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In Bioinformatics (Oxford, England)

MOTIVATION : Annotating human proteins by abnormal phenotypes has become an important topic. Human Phenotype Ontology (HPO) is a standardized vocabulary of phenotypic abnormalities encountered in human diseases. As of Nov. 2019, only less than 4,000 proteins have been annotated with HPO. Thus a computational approach for accurately predicting protein-HPO associations would be important, while no methods have outperformed a simple Naive approach in the CAFA2 (second Critical Assessment of Functional Annotation, 2013-14).

RESULTS : We present HPOLabeler, which is able to use a wide variety of evidence, such as protein-protein interaction networks (PPI), Gene Ontology (GO), InterPro, trigram frequency and HPO term frequency, in the framework of learning to rank (LTR). LTR has been proved to be powerful for solving large-scale, multi-label ranking problems in bioinformatics. Given an input protein, LTR outputs the ranked list of HPO terms from a series of input scores given to the candidate HPO terms by component learning models (logistic regression, nearest neighbor and a Naive method), which are trained from given multiple evidence. We empirically evaluate HPOLabeler extensively through mainly two experiments of cross-validation and temporal validation, for which HPOLabeler significantly outperformed all component models and competing methods including the current state-of-the-art method. We further found that 1) PPI is most informative for prediction among diverse data sources, and 2) low prediction performance of temporal validation might be caused by incomplete annotation of new proteins.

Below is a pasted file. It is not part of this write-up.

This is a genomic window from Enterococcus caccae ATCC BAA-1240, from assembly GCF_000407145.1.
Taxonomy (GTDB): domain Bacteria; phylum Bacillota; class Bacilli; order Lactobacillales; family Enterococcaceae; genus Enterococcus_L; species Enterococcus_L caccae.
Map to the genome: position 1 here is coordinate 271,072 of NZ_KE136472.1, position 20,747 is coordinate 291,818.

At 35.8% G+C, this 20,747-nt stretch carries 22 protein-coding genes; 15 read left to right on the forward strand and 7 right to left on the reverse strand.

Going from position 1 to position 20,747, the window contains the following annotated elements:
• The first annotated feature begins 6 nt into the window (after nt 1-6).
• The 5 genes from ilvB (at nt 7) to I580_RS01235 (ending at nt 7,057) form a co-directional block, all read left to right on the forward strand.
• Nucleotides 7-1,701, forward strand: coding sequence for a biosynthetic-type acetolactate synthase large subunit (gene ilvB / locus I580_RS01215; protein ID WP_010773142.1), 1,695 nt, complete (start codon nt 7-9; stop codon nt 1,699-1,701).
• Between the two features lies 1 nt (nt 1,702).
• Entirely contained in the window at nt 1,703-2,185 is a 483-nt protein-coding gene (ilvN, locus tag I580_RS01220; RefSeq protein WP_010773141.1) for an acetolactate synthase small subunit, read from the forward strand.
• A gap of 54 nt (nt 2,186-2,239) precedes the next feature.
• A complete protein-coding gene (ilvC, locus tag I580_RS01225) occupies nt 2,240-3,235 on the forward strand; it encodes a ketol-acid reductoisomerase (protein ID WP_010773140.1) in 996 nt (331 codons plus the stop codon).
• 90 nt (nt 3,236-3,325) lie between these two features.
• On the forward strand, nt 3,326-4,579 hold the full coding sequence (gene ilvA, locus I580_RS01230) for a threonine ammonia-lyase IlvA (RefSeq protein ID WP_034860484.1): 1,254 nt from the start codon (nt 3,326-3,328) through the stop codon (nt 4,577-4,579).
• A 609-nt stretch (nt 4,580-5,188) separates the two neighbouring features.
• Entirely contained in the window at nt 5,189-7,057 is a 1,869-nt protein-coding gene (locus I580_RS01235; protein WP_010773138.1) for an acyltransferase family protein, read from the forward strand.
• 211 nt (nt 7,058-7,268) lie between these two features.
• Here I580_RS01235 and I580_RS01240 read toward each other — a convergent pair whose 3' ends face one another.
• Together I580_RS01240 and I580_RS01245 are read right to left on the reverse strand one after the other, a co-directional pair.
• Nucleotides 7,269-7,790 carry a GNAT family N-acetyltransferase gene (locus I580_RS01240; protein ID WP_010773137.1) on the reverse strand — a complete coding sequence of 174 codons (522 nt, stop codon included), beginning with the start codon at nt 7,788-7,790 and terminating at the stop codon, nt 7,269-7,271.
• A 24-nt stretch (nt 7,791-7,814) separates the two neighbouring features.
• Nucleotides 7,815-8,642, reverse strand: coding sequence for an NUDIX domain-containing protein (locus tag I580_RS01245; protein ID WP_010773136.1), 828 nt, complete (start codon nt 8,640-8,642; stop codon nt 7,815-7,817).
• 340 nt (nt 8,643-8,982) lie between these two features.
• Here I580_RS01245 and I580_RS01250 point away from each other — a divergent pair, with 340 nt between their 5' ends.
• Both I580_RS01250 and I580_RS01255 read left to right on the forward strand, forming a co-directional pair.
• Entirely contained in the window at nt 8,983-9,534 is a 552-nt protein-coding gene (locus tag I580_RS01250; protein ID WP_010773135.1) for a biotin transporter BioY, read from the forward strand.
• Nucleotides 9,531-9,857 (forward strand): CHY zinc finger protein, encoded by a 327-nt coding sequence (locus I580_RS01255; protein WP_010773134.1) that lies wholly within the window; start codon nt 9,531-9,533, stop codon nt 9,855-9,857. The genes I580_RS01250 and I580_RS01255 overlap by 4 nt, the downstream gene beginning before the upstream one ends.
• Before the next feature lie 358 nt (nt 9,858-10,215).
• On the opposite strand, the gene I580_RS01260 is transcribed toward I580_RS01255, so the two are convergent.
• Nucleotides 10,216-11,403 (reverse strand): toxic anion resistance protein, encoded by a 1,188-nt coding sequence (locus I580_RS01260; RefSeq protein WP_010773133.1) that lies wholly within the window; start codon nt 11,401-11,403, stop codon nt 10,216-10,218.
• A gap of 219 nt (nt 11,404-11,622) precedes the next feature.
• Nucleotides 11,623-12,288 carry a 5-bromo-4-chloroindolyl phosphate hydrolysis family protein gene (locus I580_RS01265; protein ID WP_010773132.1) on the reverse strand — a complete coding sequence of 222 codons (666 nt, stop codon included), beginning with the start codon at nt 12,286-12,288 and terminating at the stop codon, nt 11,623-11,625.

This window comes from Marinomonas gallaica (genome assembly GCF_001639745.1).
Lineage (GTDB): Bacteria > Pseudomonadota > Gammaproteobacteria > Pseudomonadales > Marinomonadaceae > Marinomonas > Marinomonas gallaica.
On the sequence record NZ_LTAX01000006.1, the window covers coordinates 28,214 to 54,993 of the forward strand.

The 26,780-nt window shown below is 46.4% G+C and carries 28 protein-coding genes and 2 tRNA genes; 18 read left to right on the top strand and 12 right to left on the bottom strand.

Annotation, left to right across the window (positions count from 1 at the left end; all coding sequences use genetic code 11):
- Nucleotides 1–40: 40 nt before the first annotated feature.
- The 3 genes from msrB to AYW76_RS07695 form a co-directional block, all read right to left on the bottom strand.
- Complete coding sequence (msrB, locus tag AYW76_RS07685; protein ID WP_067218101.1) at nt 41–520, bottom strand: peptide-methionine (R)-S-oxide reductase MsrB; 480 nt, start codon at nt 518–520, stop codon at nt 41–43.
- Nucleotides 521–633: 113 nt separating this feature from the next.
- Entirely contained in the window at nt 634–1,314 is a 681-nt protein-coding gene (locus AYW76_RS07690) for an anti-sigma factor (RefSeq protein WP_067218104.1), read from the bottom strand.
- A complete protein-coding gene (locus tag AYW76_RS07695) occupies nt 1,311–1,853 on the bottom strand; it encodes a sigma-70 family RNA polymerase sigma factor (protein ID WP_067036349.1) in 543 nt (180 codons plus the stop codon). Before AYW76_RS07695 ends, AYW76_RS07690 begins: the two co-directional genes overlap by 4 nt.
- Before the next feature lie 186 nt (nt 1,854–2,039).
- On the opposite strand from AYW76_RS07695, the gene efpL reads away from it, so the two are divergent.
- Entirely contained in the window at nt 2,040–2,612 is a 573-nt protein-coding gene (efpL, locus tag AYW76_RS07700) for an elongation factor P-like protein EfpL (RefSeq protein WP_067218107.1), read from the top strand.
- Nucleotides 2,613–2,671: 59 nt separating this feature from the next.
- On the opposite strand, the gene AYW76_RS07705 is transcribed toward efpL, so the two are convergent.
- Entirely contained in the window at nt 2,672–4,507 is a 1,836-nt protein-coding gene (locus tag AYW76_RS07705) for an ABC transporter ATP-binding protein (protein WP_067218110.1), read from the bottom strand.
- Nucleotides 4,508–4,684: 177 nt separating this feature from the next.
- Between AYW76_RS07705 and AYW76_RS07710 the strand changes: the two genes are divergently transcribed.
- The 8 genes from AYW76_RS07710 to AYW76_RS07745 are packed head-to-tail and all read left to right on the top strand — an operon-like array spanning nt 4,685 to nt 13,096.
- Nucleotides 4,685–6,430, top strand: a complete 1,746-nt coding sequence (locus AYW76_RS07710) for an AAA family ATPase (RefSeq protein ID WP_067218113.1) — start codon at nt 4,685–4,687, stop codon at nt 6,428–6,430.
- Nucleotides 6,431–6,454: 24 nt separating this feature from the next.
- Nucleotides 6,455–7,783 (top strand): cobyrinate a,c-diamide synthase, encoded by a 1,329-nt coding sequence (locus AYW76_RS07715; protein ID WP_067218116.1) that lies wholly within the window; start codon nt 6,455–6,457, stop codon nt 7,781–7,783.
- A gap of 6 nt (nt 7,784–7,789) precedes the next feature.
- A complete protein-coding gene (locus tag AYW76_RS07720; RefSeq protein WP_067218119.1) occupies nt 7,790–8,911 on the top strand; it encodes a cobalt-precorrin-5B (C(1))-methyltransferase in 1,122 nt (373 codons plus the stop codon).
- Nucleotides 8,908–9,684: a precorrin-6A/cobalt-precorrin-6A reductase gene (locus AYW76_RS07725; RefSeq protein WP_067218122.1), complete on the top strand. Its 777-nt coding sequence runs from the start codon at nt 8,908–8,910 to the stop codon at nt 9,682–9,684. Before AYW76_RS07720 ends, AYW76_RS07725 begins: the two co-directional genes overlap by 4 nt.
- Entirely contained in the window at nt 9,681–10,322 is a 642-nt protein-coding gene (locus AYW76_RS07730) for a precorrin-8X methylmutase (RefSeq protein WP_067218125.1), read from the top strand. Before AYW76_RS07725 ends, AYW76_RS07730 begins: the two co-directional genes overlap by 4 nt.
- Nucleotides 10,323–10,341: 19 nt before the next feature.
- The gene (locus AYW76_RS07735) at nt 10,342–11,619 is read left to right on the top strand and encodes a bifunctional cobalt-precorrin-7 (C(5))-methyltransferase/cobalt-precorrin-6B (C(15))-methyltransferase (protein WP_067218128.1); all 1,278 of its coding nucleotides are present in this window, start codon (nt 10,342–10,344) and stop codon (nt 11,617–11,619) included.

SUPPLEMENTARY INFORMATION : Supplementary data are available at Bioinformatics online.

Liu Lizhi, Huang Xiaodi, Mamitsuka Hiroshi, Zhu Shanfeng